Lessons for First Season of Cyclocross?

The best thing you can do is get a 15-20 min warmup in. Your races are short, but they can be less painful if you are properly warmed up.

Second, don’t start off too hard in the opening sprint/lap. Go at a pace, for that first lap, that seems slightly easier than what you think you should be doing. 15 minutes into the race, your legs will be thanking you.

Last - hold those handlebars (hoods are my preferred steering point) as loosely as you can while maintaining control. If you do a death grip, your hands will be cramping by the end of the race.

Good luck!


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warmup with preride laps is best, about 30 mins before the start of your race. That usually means between races 1 race before yours. Then roll back to the car, put on your number and/or race jersey, jackets. Take some water and/or a gel. Check pressure, wipe off as much crud as you can, and roll to call ups

I’m about to start my 3rd season of cross. My background is 10+ years of roadie/tri and cross gets me more excited then any kind of racing these days. I’m still in the “just doing it for fun” category so I don’t take it too seriously, but the races are super fun.

It was said above, but get there early and pre-ride the course. The “serious” dudes are warming up on trainers, but for me the technical parts of the course are my limiters so I spend my warm up working on those. The more I can ride the course clean the higher I place. I’m sure at the pointy end watts/kg has it’s place, but mid pack in the C races it’s all about skill.

Practice, Practice, Practice. In the next couple weeks I’ll start heading out to grassy fields and practice getting on and off my bike. I’ll also look for the most crazy off camber grassy hills I can find and ride them up and down along with turning both left and right on them. My local race director loves off camber downhill and uphills turns so I need to practice them like crazy.

It’s a ton of fun. Enjoy the experience.

Not sure where you’re racing, but from a wet and muddy UK point of view I would concentrate on the things that would make it more enjoyable and just let the racing take care of itself.
Get your toolkit sorted, don’t miss a race because you had a mechanical during practice.
Have a warm change of clothes for after the race. It’s pretty grim having to travel home cold and muddy
If you can, buy a cheap second set of wheels, you don’t want to have to stop after flatting on the first lap.
Finally, hang around and watch all of the races and chat to people. I’ve found everyone super friendly and you can pick up a lot of great advice that way.

Have fun, and enjoy it!

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Have to disagree with the “don’t go out too hard on the first lap”. It’s cross, start as hard as you can, and then hang on for the rest of the race :crazy_face:

Maybe not in your very first race. Or if you’re very good and know what you’re doing. But for the rest of us, everyone else will sprint off the line, and if you don’t all that will happen is that you sit behind everybody for the rest of the race.


Have a Blast! You will be amazed at how fun and pain can exist at the same time. Whether you finish first or last there will be another race the next week. There are so many races that go on inside the race. If that is where you are then race each one of those. Learn from the people around you (good and bad).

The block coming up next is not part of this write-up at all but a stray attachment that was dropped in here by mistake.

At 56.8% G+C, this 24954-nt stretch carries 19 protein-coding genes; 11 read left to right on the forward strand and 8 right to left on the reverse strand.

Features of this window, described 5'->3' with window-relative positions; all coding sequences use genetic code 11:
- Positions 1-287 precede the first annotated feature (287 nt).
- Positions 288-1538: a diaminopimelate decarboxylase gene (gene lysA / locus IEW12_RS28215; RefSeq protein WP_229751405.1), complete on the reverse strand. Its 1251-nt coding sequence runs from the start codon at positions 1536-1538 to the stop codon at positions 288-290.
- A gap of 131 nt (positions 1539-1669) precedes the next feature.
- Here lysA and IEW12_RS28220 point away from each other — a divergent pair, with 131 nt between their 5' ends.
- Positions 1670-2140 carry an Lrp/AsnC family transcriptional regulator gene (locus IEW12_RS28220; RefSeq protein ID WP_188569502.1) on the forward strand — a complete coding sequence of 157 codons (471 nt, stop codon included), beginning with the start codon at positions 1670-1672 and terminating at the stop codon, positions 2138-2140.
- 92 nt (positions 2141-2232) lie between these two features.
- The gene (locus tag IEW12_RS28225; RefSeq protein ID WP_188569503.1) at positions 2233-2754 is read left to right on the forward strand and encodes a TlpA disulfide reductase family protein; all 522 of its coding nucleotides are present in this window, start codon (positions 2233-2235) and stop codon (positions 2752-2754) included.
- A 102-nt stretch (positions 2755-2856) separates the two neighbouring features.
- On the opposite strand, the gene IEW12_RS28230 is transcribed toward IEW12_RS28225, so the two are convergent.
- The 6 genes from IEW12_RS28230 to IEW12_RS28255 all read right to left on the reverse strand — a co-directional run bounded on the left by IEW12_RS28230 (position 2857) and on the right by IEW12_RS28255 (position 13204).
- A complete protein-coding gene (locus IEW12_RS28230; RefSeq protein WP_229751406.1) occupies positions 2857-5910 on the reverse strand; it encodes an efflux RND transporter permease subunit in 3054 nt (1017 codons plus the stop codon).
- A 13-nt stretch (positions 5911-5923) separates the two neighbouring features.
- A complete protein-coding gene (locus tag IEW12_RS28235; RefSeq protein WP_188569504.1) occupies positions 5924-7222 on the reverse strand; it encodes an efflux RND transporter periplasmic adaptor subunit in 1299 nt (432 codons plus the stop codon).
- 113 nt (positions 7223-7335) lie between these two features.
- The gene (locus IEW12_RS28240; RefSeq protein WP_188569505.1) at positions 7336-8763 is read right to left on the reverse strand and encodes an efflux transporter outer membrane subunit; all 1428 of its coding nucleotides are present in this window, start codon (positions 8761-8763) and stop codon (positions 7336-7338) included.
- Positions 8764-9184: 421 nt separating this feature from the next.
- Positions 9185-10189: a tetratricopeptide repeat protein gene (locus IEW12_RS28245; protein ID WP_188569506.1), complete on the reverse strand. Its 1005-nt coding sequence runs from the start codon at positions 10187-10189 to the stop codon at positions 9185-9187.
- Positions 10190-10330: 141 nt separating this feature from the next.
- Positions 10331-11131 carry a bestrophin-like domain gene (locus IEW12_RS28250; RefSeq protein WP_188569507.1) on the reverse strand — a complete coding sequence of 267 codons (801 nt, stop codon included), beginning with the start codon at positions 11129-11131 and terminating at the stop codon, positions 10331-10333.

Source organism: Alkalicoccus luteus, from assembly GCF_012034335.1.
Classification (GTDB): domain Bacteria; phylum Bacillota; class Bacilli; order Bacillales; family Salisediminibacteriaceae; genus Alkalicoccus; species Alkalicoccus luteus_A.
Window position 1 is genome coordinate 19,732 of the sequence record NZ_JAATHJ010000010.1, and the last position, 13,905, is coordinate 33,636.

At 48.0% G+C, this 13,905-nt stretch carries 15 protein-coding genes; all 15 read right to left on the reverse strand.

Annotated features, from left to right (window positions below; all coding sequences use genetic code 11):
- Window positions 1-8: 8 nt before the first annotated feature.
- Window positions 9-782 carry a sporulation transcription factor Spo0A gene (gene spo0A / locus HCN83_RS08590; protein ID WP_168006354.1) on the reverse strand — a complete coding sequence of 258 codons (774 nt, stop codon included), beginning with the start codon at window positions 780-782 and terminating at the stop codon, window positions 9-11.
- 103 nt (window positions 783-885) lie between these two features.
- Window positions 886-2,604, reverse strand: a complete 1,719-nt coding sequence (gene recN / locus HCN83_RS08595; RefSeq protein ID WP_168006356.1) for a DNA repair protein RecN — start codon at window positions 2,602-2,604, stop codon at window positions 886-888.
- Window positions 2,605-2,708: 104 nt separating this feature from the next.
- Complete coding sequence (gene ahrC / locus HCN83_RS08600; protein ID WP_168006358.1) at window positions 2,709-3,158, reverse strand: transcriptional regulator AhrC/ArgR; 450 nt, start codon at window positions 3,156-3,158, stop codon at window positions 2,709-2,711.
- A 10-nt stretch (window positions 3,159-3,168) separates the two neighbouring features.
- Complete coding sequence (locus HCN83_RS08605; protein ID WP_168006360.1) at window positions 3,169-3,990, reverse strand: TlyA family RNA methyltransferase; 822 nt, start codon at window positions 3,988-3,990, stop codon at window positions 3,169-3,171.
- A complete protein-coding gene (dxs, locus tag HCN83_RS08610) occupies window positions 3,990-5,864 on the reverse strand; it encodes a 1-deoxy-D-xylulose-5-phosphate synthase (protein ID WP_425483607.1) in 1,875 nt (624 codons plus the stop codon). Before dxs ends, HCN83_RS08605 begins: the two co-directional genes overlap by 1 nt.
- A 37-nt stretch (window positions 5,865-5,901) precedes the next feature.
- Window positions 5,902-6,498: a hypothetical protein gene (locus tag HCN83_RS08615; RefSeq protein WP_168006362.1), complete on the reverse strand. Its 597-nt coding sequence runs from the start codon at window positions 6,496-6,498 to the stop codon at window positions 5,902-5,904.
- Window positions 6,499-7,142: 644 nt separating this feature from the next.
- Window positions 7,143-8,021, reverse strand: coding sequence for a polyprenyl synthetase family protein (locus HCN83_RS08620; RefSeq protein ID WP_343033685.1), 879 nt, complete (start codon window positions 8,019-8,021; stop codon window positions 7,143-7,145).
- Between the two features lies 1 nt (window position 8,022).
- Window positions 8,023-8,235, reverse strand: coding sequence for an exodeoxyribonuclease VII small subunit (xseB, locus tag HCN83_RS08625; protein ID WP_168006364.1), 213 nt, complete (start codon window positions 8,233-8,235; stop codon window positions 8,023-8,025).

Good timing from velonews

Especially important is that it’s not all fitness. Half a second lost every turn multiplied by x number of turns and y number of laps means you could easily lose a race with a higher threshold or sprint ability than the racer in front of you. The importance of the first lap and making the right group is also important because even if you fade and eventually get dropped from that group you can only drift back so far due to bottlenecks within a cluster of riders

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Totally correct. If there is a pinch point on the first turn you should be gunning for one of those top 5 spots leading into it.

Carrying speed through corners is absolutely critical, so is trusting the grip in your tires. There are parts of course that can only be ridden at a certain speed despite threshold. In other words, a person with a 400w threshold will be riding it at the same speed as someone with a 300w threshold due to the design of the course. Trying to put out more power just isn’t possible or would lead to going off course, crashing, etc.

The key is being able to not bleed off too much speed by over-braking…I see so many roadies ride too gingerly through sections that could be ridden flat out.

As you move up in categories there is more emphasis put on being a better bike handler given most everyone is comparable fitness-wise.


Remember, we are talking to a new CXer, Cat 5. The most important thing is that he finish the race on a positive note, which in my book means positive splits on the laps. It doesn’t do any good to go out super hard in the first lap and then blow up and have everyone pass you in second half of the race.


Can’t believe no one has suggested getting a ridiculous looking skinsuit, theres a ton of wild looking ones on AliExpress!


The most important lesson for the first season is to never pass on a handup, and more cowbell is always the right answer.


This. And just try to bunny hop a barrier at least once.